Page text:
Warrnambool Heritage Trail
Warrnambool is home to many historic buildings. The CBD has a cluster of sites and heritage properties that have been linked in a three-km trail that wanders through the city streets. There are fine churches, hotels and examples of 19th century commercial and civic architecture dating back to the 1850s.
For more information on the Warrnambool Heritage Trail, visit the Visitor Information Centre.
There are approximately 638 known shipwrecks along Victoria’s coast, although only around 240 of them have been discovered. The Historic Shipwreck Trail along the Shipwreck Coast and the Discovery Coast shows some of the sites where gales, human error and, in some cases, foul play caused these vessels to be wrecked.
As you tour along this rugged coastline, look for the road signs that lead to information plaques overlooking the cliffs and sandy beaches.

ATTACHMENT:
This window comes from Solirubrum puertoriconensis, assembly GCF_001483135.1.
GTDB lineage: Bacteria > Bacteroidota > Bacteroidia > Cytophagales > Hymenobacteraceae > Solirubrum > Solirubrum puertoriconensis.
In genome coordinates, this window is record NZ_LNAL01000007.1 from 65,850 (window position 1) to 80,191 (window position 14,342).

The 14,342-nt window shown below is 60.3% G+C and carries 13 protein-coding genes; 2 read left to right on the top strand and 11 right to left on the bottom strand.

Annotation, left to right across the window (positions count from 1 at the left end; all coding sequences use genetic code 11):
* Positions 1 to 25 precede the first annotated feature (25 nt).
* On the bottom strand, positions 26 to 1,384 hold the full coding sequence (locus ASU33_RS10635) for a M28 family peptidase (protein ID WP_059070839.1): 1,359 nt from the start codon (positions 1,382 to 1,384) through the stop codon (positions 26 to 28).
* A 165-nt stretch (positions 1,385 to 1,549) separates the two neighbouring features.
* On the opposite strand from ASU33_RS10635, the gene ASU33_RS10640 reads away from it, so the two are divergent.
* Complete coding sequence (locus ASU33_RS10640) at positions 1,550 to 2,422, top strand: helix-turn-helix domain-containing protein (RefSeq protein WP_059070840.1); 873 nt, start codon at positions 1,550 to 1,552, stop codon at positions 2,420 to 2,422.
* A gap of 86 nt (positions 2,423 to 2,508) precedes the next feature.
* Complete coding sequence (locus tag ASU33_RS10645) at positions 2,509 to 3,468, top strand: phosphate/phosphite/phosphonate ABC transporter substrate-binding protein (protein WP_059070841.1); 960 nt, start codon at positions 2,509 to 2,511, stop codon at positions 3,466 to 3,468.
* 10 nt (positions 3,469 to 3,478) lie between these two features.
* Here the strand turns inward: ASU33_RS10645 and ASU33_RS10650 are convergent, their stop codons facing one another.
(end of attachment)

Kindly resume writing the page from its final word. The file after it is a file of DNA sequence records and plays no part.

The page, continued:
When you think of winter holiday destinations you don’t automatically think of the beach do you? Well in Victoria many people do and the reason for this isn’t because it’s warm and sunny – it’s because of some VIP’s that visit the waters along the Great Ocean Road between May and October – the majestic Southern Right Whale.
The sheltered waters of Lady Bay are perfect for the gentle giants to visit and use as a nursery where they give birth and raise their calves.
It has been estimated that there were 3,500 aborigines in the Western District in the 1840s. Today some descendants of these people still live in our area.
Nicholas Baudin, the French scientist and navigator, sailing in the Geographe, was credited with being the first European to sight Warrnambool Bay. He marked the landmarks on his charts that are today named Tower Hill and Point Pickering but made no attempt to land. Sealers and whalers trawling along the coast were reported to have landed in Warrnambool Bay in the 1830s but none stayed for any length of time.